On March 3 the city becomes completely surrounded, with the railway lines also dynamited. There is no other way out than the sea. Namely, no exit. But far from succumbing to fear, Novikova joins a volunteer center that distributes medicine and food. And, starting at five in the afternoon, she rushes out to fulfill the curfew.

constant bombing

The bombings – with artillery, tanks and Grad missiles— intensify on March 5, after a short break for the first humanitarian corridor, and from the 7th, “they start to be constant”. The chaos is absolute. There is hardly any information about what really happens. A bunch of Tank trucks they try to supply 450,000 inhabitants. And many turn to the snow to survive.

Novikova embarks on a perverse routine under the rain of fire: He leaves the apartment, crosses a checkpoint to find a point with a telephone signal, attends the meeting of the civil forces that defend the city together with the Ukrainian army and ends the day in the social assistance center. “Every time I went out I didn’t know if I would ever see my grandmother again. By then it was clear that the russians were behaving like fascists. They didn’t respect anything, but I wasn’t afraid. My only goal was to find a way out & rdquor ;. There was no food left in her house. And for 10 days neither she nor her grandmother –her parents passed away years ago– will eat nothing but bread and cookies.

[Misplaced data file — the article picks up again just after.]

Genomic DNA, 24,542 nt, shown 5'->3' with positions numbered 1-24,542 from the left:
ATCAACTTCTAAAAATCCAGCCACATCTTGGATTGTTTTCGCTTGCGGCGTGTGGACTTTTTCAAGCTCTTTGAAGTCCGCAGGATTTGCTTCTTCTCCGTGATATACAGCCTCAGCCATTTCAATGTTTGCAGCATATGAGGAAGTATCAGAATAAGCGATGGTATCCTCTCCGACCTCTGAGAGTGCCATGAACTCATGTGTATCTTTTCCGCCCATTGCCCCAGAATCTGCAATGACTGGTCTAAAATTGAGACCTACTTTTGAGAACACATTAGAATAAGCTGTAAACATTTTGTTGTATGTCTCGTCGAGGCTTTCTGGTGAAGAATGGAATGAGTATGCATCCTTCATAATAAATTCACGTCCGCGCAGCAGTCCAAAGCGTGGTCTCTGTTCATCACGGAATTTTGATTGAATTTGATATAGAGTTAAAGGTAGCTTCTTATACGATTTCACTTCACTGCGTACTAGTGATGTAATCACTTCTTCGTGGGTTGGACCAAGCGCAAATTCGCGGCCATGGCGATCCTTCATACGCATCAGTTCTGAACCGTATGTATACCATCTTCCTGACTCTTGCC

On March 13 a shelling blows out the windows of his apartment. Her grandmother is fine, but everything becomes “scary and dangerous & rdquor; due to the frigid temperatures. That night they sleep in the bathroom, the only room without windows, and the next day they walk 15 kilometers between “burnt buildings and corpses thrown in the street & rdquor; to take refuge in a friend’s house.

Humanitarian corridors, the only way out

The humanitarian corridors are becoming more frequent, even though they are attacked intermittently. Novikova looks for her opportunity. Some relatives of her friend have a car. She tries to convince them to leave together. But they give him long arguing that her building is intact. “That was the first time I cried since the beginning of the siege, I couldn’t believe it & rdquor ;, she remembers her now.

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He didn’t give up. The next day 20,000 people managed to flee Mariupol in the most crowded corridor until then. “The decency of each one was evident there. Some cars were loaded with people; others did not let you go up because they took the television on their backs & rdquor ;. But then a woman started yelling at him: ‘I have room.’ Both for her and her grandmother. And avoiding roads strewn with craters they managed to reach Berdyansk and then to Zaporiya, the first city under Ukrainian control. “I have never been so happy to see a flag of my country & rdquor ;, without the slightest hint of victory on the face.